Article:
Competitors: Symantec-Veritas Union Spawns Software Powerhouse But Faces Challenges

unveiled Thursday

An EMC spokesman said ISVs like Veritas have been struggling for relevance with customers looking to work with fewer vendors, so the Mountain View, Calif.-based software firm's absorption into a larger company was inevitable. But because mergers of this scale can be disruptive, Hopkinton, Mass.-based EMC now has an opportunity to expand its storage software business while Veritas and Symantec labor through the process of merging two R&D organizations, management teams and sales forces, he said.

What's more, Symantec and Veritas are merging at a time when their products are becoming commoditized, according to the EMC spokesman. "Symantec's bread-and-butter security products--Microsoft and Computer Associates are commoditizing that product," he said. "And Symantec bought a company that is starting to experience commoditization in the backup space."

The EMC spokesman also suggested that Veritas might slide more toward a direct-sales focus. He noted that Thompson mentioned in his analyst presentation that Symantec is looking forward to working with Veritas' direct-sales force to boost his company in the enterprise space.

Frank Harbist, vice president and general manager for storage software at Hewlett-Packard, called the acquisition good for HP's StorageWorks product line. "Veritas has been a very good partner for StorageWorks for a long time," he said. "This creates a stronger partner for us."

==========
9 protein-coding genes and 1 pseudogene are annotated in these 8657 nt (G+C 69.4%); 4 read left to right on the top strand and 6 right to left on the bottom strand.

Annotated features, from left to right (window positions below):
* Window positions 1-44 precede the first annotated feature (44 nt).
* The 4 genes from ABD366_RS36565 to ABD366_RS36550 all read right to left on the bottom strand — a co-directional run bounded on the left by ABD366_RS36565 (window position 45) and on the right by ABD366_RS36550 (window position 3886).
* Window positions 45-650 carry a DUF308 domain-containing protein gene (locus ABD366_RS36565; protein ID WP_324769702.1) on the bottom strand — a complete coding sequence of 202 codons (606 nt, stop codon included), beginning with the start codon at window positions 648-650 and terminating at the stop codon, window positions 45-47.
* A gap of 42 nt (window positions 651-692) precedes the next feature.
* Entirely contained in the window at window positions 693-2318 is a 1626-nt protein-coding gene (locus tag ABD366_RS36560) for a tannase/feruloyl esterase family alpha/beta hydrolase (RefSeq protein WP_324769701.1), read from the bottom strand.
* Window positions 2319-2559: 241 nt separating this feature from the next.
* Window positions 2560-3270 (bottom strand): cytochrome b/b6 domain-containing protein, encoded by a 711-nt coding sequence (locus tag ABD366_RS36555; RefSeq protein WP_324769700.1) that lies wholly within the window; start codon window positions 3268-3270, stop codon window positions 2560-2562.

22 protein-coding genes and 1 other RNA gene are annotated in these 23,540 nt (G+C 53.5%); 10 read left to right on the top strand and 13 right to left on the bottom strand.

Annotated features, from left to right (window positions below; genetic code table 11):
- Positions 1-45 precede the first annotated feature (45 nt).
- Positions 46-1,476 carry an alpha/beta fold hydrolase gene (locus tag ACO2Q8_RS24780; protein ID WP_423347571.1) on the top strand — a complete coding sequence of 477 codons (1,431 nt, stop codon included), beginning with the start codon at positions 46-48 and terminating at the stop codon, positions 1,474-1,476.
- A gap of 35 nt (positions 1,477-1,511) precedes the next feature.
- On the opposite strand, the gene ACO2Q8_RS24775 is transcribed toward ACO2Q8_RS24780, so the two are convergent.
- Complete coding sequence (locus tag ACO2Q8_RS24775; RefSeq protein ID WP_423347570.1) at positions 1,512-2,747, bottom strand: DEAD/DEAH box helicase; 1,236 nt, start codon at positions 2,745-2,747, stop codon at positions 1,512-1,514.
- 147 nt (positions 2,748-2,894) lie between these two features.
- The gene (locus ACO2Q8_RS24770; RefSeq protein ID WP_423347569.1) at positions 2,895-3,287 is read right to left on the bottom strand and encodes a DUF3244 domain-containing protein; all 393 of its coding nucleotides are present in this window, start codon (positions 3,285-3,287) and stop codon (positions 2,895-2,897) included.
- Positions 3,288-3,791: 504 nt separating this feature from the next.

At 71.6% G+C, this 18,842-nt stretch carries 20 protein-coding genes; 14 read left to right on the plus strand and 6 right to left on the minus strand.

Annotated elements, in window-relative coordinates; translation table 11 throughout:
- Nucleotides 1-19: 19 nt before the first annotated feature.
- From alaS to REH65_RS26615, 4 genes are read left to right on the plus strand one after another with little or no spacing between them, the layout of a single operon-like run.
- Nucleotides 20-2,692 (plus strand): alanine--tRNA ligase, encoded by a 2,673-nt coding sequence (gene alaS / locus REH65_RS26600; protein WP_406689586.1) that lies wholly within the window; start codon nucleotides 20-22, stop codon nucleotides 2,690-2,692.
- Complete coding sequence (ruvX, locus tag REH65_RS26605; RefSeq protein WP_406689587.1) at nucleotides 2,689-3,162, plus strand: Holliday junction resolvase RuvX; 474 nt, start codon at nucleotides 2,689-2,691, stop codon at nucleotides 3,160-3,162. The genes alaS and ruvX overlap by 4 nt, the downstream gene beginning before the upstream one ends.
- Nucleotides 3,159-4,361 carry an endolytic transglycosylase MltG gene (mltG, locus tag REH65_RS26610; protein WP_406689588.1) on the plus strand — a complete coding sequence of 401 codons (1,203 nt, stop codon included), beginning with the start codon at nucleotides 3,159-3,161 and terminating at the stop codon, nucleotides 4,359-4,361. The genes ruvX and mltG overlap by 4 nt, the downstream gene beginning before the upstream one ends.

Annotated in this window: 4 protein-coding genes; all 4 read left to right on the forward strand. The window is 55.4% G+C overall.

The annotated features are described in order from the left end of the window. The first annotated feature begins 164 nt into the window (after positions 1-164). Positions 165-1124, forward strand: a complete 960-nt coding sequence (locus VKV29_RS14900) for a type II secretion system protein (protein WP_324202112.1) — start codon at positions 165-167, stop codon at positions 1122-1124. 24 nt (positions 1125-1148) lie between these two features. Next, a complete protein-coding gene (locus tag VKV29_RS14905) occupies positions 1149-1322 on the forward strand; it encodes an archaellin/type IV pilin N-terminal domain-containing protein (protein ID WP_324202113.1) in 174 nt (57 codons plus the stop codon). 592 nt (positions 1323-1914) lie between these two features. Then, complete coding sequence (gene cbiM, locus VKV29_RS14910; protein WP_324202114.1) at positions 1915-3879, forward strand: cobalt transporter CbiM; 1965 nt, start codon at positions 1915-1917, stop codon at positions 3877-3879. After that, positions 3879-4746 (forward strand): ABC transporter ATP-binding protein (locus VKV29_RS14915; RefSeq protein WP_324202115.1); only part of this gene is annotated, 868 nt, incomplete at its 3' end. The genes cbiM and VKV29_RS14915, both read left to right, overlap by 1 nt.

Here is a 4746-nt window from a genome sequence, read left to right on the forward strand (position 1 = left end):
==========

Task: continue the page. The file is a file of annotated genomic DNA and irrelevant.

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It's also good for the industry, Harbist added. "It will create a stronger independent software vendor and give other ISVs a stronger company to partner with," he said.

Computer Associates International, Islandia, N.Y., so far has trumped pure-play security rival Symantec with its integrated eTrust line of products, which offer tools to back up data based on threat levels--similar to the strategy Symantec will pursue with Veritas. Still, a CA spokesman said his company's Unicenter infrastructure management software keeps it one-up on Symantec.

"What this really represents is a validation of CA's own model, where storage and security are integrated. What Symantec doesn't have yet is the middle piece: IT management," the CA spokesman said. "That's where CA has the advantage."

The merger of data management and security provides a compelling solution for customers, according to Paul Albright, senior vice president of marketing at Network Appliance.

"We believe this merger validates the NetApp philosophy that 'specialists win' and represents the market reality that pure-play companies focused on their own core competencies deliver superior customer value," Albright said in an e-mail. "Symantec and NetApp are two specialists in their fields, and we both seem poised to reap the benefits of that specialization."

Other observers, however, were left scratching their heads over the Symantec-Veritas deal. Richard Ptak, principal of consulting firm Ptak, Noel and Associates, said he wondered why Symantec chose to merge with Veritas rather than CA--or, better yet, BMC Software--to gain a broader-based infrastructure management solution.